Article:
County Defeats Whistleblower Claim That Employee Was Working Below Her Classification

CATEGORY: Client Update for Public Agencies, Public Education Matters
CLIENT TYPE: Public Education, Public Employers
DATE: Aug 04, 2022

In 2016, after being released on probation from her position with Sacramento County, Cynthia Vatalaro sued the County for unlawful retaliation under Labor Code Section 1102.5.  Vatalaro alleged that her discharge was retaliation against her for reporting that she was working below her service classification.  The superior court granted summary judgment for the County.  Vatalaro appealed. The California Court of Appeal affirmed the County’s win and simultaneously clarified the precise standard for evaluating Labor Code Section 1102.5 claims.

Until recently, courts evaluated 1102.5 claims using a three-part framework.  However, the California Supreme Court held that instead,  courts are required to use the framework outlined in Labor Code Section 1102.6.  Labor Code Section 1102.6 places the burden on the employee to establish that retaliation for the employee’s protected activities was a contributing factor in a contested employment action.  In other words, an employee must show a prima facie claim of retaliation under Labor Code Section 1102.5.  Once the employee has made this showing, the burden shifts to the employer to demonstrate, by clear and convincing evidence, that it would have taken the employment action for legitimate, independent reasons even if the employee had not engaged in protected activity.

Labor Code Section 1102.5 states that “An employer . . . shall not retaliate against an employee for disclosing information . . . to a person with authority over the employee or another employee who has the authority to investigate, discover, or correct the violation or noncompliance . . . if the employee has reasonable cause to believe that the information discloses a violation of state or federal statute, or a violation of or noncompliance with a local, state, or federal rule or regulation….” (emphasis added).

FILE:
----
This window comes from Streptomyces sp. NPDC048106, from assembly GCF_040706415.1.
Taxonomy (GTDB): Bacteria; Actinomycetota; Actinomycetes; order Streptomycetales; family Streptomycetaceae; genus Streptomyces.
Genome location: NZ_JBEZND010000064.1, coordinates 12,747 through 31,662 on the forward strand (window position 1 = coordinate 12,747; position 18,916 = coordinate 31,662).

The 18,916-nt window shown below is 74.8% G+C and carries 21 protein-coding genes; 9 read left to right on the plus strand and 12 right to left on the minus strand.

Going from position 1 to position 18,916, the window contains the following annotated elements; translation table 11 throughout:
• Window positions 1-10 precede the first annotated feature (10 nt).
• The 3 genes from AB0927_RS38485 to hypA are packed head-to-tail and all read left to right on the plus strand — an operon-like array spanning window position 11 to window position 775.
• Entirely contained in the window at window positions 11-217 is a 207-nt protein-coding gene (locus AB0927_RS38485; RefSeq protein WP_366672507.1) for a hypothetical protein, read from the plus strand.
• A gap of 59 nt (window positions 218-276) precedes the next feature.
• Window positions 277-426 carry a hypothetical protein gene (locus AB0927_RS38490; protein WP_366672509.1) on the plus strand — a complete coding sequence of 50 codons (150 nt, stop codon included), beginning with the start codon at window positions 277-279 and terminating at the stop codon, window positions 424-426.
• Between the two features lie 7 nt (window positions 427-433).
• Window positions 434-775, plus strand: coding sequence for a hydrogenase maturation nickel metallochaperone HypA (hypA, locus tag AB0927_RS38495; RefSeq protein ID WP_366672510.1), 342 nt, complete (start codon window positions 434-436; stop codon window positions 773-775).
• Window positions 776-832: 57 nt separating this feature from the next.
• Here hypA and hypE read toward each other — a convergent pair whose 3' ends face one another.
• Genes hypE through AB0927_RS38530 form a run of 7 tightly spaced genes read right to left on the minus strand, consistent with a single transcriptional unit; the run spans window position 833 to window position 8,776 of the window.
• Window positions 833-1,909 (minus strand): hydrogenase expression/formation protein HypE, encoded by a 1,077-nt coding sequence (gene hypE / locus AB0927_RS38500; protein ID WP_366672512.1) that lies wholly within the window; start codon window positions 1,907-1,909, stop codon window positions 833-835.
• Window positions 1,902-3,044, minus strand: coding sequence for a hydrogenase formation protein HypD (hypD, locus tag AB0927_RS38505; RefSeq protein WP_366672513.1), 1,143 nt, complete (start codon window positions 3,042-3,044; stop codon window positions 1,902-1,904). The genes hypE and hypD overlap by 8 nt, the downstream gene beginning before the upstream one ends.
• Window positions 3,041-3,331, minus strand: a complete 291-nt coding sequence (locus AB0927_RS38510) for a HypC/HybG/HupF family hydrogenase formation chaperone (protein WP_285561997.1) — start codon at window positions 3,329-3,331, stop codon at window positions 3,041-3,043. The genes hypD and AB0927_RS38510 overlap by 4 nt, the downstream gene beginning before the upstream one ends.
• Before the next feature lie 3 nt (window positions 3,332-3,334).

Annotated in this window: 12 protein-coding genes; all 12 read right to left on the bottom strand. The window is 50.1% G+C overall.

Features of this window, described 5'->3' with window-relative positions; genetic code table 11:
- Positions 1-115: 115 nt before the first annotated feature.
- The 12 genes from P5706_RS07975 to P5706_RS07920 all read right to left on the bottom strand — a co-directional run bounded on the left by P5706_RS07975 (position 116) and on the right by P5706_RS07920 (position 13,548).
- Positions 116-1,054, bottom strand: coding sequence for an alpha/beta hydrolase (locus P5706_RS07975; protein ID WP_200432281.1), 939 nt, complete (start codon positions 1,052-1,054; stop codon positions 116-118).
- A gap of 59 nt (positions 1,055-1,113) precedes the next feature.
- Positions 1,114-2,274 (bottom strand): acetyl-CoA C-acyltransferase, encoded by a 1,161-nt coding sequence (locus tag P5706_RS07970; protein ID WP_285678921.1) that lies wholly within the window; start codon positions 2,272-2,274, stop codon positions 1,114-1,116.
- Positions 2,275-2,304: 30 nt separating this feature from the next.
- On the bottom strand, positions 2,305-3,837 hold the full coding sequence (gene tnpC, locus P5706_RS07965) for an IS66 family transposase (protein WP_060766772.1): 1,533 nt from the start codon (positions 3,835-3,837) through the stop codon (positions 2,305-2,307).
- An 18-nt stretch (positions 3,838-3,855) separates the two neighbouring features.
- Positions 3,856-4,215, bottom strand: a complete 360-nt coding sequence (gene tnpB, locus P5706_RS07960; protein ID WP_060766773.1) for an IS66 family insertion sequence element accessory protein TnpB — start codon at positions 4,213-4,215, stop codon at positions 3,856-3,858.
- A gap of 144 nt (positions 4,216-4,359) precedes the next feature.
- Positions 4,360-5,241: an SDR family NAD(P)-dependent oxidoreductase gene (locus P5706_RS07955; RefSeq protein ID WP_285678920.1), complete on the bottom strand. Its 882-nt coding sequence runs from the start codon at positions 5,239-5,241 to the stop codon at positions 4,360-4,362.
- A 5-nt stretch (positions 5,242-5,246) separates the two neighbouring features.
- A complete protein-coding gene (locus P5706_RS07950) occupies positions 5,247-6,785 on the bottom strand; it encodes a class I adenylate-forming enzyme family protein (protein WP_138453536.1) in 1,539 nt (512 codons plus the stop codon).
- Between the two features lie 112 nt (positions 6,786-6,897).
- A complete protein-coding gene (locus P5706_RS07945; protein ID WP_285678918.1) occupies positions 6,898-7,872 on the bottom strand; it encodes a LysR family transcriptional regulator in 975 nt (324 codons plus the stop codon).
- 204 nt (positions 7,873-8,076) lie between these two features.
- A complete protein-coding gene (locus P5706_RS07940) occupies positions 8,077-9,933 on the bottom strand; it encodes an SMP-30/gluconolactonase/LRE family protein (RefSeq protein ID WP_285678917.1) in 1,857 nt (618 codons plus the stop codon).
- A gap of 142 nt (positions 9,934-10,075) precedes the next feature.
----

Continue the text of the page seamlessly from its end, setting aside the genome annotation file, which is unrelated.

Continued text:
The Court of Appeal held that Vatalaro could not satisfy the “reasonable cause to believe” component of the prima facie case of retaliation because she admitted in a deposition that she did not have the belief that the content of her job description violated civil service rules.  In the initial phase of this litigation, both Vatalaro and the County interpreted that phrase to mean “reasonably believes.”  However, the Court of Appeal stated that this interpretation was incorrect and that the two phrases are not equivalent.  Indeed, the Court of Appeal noted, a person may have reasonable cause to believe that something is true even if she does not in fact reasonably believe it to be true.

Having established this academic point, the Court of Appeal ended its analysis of this crucial phrase because it found that the trial court’s decision could be upheld on another ground.  The Court then moved on to the next component of the Labor Code Section 1102.6 framework; whether the employer can demonstrate that it would have taken the contested action for a legitimate, independent reason even had the employee not engaged in protected activity.

Here, the Court of Appeal held that the County had clearly established that it would have taken the action in question for legitimate reasons, even if Vatalaro had not complained she was doing low-level duties. In doing so, the Court relied heavily on the evidence that Vatalaro had been insubordinate, disrespectful, and dishonest.  The Court of Appeal found that Vatalaro was unable to rebut any of the three charges and the County was entitled to summary judgment.

Vatalaro v. County of Sacramento, 79 Cal. App. 5th 367 (2022).


This case serves as an important reminder of the updated standard for whistleblowing claims.  Not only must the correct standard be used, but whistleblowing cases may hinge on the difference between whether an employee “reasonably believes” she has blown the whistle or whether she has “reasonable cause to believe” so.  Employers now must satisfy the more demanding burden of showing that they would have taken the challenged employment action for a legitimate reason, instead of simply showing a legitimate reason for the action existed.

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